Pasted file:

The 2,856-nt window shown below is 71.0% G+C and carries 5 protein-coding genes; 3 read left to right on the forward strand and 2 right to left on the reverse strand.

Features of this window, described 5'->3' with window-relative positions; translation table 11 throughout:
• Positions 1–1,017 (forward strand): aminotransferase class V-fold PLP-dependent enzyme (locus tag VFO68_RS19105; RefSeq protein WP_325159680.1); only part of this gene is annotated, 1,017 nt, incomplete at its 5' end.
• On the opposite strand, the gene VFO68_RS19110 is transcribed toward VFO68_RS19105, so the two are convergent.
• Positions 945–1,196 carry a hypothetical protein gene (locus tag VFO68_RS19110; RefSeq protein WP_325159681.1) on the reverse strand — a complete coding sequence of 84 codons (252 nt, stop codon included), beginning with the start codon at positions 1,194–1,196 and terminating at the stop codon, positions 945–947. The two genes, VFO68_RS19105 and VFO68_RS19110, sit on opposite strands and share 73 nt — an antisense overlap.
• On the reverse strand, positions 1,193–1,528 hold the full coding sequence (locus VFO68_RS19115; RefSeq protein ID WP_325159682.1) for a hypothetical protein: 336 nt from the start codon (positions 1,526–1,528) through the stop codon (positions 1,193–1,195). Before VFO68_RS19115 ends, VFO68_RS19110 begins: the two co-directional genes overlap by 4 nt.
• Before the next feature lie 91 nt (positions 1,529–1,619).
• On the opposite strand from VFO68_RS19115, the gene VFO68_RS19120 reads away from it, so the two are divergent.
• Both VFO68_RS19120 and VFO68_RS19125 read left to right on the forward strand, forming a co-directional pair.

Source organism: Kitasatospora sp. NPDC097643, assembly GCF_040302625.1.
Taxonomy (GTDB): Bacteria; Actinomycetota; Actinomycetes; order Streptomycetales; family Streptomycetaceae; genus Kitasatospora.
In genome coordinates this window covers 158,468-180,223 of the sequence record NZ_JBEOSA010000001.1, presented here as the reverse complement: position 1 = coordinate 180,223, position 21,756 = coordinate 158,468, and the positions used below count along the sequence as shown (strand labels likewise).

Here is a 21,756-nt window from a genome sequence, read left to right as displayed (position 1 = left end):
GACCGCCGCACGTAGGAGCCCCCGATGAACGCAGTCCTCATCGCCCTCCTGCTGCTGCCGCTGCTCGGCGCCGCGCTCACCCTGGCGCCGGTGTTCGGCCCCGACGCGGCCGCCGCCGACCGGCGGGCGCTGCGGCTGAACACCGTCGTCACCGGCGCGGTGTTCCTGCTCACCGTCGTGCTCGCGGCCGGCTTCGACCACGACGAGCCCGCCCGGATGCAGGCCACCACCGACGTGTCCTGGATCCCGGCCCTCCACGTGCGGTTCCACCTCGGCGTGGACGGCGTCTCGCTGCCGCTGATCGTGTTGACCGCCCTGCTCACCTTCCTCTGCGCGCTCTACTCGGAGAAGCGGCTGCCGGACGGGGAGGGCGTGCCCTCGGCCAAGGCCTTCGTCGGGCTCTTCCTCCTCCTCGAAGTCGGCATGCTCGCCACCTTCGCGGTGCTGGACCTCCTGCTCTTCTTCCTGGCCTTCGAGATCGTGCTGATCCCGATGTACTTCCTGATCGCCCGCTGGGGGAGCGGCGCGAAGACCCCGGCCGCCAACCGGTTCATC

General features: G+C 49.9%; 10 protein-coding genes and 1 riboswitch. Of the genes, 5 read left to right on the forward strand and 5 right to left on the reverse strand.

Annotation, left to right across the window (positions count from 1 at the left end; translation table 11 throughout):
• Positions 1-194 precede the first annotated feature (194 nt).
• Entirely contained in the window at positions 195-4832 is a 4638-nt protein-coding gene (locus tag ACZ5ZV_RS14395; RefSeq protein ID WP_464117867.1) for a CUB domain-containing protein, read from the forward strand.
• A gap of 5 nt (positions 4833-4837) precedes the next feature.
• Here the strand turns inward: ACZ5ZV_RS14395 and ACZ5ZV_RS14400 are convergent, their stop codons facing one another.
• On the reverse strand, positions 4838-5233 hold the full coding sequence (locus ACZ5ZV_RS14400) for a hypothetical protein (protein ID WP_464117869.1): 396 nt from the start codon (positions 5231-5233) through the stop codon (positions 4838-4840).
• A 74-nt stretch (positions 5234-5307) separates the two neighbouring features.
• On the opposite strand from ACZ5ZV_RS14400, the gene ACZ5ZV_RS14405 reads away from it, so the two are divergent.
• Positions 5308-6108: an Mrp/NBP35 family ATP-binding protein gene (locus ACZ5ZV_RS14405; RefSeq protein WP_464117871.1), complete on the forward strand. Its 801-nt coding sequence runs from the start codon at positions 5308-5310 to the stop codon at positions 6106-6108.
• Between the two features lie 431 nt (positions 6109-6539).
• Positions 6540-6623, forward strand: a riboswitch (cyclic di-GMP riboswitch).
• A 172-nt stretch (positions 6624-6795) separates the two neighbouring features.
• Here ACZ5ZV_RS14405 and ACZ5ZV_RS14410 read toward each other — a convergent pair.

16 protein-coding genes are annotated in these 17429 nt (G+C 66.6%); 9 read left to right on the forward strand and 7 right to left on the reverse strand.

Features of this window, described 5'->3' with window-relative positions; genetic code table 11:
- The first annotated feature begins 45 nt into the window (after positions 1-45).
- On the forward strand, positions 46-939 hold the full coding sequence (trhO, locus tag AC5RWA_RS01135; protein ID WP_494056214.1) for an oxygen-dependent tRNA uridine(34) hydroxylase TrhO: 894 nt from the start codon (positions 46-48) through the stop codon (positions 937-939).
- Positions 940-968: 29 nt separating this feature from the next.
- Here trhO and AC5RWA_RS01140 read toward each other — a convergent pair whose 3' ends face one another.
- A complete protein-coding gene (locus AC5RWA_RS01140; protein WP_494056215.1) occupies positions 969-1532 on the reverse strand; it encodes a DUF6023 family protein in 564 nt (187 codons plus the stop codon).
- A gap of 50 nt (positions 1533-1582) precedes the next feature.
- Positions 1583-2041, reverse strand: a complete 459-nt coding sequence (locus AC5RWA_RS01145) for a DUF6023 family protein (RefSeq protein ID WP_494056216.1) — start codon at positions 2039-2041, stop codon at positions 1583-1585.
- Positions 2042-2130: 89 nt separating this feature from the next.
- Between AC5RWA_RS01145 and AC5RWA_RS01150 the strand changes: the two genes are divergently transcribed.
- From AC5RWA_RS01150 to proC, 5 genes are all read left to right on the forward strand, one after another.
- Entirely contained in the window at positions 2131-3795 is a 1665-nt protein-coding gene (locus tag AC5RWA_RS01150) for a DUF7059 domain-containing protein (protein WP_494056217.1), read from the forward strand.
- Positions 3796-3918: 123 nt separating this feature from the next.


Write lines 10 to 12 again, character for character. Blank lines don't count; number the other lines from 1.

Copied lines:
Source organism: Kitasatospora sp. NPDC097643, assembly GCF_040302625.1.
Taxonomy (GTDB): Bacteria; Actinomycetota; Actinomycetes; order Streptomycetales; family Streptomycetaceae; genus Kitasatospora.
In genome coordinates this window covers 158,468-180,223 of the sequence record NZ_JBEOSA010000001.1, presented here as the reverse complement: position 1 = coordinate 180,223, position 21,756 = coordinate 158,468, and the positions used below count along the sequence as shown (strand labels likewise).